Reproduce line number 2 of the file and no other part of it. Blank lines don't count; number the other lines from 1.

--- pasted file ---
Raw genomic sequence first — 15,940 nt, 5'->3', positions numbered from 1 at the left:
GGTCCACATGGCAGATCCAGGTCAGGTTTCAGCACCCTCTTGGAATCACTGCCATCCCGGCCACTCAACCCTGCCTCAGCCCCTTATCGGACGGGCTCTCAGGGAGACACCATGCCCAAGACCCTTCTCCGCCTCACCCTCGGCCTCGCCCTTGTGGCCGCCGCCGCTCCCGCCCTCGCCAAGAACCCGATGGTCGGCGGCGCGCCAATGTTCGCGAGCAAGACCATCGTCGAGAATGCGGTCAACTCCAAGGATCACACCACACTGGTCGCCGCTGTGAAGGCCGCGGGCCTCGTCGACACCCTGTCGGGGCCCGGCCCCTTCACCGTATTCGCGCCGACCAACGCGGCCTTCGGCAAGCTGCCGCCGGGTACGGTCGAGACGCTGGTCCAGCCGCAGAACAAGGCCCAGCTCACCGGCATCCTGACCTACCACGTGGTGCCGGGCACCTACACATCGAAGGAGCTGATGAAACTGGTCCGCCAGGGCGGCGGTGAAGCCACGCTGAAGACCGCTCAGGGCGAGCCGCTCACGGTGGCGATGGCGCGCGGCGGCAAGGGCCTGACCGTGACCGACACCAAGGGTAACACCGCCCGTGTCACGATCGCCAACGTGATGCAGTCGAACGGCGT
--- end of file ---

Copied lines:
GGTCCACATGGCAGATCCAGGTCAGGTTTCAGCACCCTCTTGGAATCACTGCCATCCCGGCCACTCAACCCTGCCTCAGCCCCTTATCGGACGGGCTCTCAGGGAGACACCATGCCCAAGACCCTTCTCCGCCTCACCCTCGGCCTCGCCCTTGTGGCCGCCGCCGCTCCCGCCCTCGCCAAGAACCCGATGGTCGGCGGCGCGCCAATGTTCGCGAGCAAGACCATCGTCGAGAATGCGGTCAACTCCAAGGATCACACCACACTGGTCGCCGCTGTGAAGGCCGCGGGCCTCGTCGACACCCTGTCGGGGCCCGGCCCCTTCACCGTATTCGCGCCGACCAACGCGGCCTTCGGCAAGCTGCCGCCGGGTACGGTCGAGACGCTGGTCCAGCCGCAGAACAAGGCCCAGCTCACCGGCATCCTGACCTACCACGTGGTGCCGGGCACCTACACATCGAAGGAGCTGATGAAACTGGTCCGCCAGGGCGGCGGTGAAGCCACGCTGAAGACCGCTCAGGGCGAGCCGCTCACGGTGGCGATGGCGCGCGGCGGCAAGGGCCTGACCGTGACCGACACCAAGGGTAACACCGCCCGTGTCACGATCGCCAACGTGATGCAGTCGAACGGCGT